Obama Inaugural Concert: Josh Groban Sings with The Washington D. C. Gay Men’s Chorus
America’s first African-American president was serenaded by a large number of world-class performers at the nationally televised concert titled We Are One on the steps of the Lincoln Memorial two days before Obama’s inauguration. More than a few people at the National Mall on Sunday must have been reminiscing about the life of Marian Anderson, and just how amazed and proud she’d be. In 1939, Anderson, the famed American contralto, was banned from performing in the Daughters of the American Revolution’s Constitution Hall because of the color of her skin. So instead, she performed on the steps of the Lincoln Memorial.
Just short of 70 years later, another huge concert on those very steps blended joy, remembrance and unabashed patriotism in celebration of Tuesday’s inauguration of Barack Obama before an integrated audience of hundreds of thousands, including Obama and his wife, Michelle; their daughters, Malia and Sasha; Vice President-elect Joe Biden and his wife, Jill; and their extended families.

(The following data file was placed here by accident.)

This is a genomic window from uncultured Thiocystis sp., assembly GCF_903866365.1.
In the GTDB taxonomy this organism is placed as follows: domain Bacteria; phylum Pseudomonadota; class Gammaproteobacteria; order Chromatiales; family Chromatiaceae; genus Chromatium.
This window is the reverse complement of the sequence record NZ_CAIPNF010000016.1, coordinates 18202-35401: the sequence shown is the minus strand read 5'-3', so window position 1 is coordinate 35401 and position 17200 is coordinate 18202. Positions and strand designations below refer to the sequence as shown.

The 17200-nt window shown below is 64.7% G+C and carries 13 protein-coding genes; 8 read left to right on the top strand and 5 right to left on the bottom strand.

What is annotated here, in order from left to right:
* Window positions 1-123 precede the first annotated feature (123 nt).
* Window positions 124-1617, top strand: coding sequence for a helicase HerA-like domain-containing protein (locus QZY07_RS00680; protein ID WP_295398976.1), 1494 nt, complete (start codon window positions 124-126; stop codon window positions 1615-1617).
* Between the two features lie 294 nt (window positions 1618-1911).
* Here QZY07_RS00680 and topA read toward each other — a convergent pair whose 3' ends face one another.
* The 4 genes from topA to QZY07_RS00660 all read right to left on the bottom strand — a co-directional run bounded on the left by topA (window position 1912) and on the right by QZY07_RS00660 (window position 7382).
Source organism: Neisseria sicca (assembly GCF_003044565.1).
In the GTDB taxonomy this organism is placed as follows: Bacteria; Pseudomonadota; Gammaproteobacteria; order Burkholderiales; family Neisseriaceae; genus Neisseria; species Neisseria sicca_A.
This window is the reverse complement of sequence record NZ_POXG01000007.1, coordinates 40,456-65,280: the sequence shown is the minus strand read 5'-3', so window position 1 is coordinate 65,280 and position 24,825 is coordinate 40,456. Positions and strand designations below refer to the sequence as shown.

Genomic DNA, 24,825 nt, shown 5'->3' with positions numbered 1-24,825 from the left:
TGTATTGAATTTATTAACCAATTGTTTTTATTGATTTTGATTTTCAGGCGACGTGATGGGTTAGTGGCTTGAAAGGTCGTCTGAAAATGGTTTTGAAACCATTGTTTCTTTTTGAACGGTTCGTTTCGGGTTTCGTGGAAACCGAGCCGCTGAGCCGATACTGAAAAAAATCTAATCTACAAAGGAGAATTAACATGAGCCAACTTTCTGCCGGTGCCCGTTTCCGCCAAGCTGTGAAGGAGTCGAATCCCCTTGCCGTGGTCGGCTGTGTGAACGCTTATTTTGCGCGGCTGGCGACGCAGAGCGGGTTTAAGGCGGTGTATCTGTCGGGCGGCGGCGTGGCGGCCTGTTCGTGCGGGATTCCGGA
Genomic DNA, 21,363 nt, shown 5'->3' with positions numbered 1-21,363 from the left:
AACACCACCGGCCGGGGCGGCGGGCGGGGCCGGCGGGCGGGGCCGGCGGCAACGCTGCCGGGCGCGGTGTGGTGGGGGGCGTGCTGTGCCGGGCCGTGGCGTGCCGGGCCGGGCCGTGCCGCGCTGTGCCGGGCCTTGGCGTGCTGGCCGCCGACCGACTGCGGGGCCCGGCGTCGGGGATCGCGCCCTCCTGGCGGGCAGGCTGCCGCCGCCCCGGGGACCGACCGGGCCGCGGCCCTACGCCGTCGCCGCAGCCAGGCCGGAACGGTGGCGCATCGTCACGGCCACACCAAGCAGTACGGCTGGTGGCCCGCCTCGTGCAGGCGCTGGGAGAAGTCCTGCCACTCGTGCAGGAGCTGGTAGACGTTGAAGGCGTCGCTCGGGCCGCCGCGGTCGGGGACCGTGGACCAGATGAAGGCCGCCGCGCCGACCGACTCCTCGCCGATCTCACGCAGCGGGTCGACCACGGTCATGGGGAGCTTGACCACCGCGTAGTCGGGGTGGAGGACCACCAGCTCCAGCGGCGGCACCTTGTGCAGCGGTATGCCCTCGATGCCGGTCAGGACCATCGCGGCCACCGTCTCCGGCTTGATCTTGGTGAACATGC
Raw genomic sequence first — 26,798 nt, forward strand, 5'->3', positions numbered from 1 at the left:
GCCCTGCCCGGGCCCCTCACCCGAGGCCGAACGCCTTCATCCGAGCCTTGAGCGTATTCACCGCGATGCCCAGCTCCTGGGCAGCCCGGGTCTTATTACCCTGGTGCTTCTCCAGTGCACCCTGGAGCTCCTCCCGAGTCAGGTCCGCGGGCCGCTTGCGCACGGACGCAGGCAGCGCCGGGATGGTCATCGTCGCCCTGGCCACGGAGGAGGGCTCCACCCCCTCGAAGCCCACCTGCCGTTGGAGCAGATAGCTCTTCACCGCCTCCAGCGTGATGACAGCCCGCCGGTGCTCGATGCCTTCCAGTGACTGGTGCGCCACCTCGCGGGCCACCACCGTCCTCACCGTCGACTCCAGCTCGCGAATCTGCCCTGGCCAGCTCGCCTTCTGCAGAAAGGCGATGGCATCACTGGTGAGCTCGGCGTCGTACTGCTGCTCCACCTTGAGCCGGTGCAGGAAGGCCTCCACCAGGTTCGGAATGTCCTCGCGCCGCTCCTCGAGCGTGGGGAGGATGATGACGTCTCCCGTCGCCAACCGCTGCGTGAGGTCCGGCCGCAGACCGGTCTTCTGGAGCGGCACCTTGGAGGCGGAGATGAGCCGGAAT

Queen Latifah told the story of Marian Anderson, the renowned African-American opera singer who in 1939 had been barred from performing at Constitution Hall by the Daughters of the American Revolution. Anderson was subsequently invited to perform on the steps of the Lincoln Memorial by Eleanor Roosevelt, who resigned her D.A.R membership in protest. Anderson sang the American anthem “My Country, ‘Tis of Thee” before an integrated audience of an estimated 75,000 people. Today’s crowd of more than 400,000 people watched a black-and-white film clip of Anderson’s stirring performance seven decades ago, when few would ever have imagined that the son of an African father and a mother from Kansas could be elected president of the United States.
Marian Anderson’s story was followed by a performance by Josh Groban and Heather Headley. They sang “My Country ‘Tis of Thee” in what was clearly meant to be a historic metaphor. In this groundbreaking symbolic moment, which was an open call of support for the freedom and rights of gay people, Groban and Headly were backed by members of the official Washington D. C. Gay Men’s Chorus, who were wearing the red AIDS ribbons pinned to their chests.
With very special thanks to Dave Valk.
Watch Josh Groban and Heather Headley sing with The Washington D. C. Gay Men’s Chorus:
Josh Groban Sings with The Washington D. C. Gay Men’s Chorus
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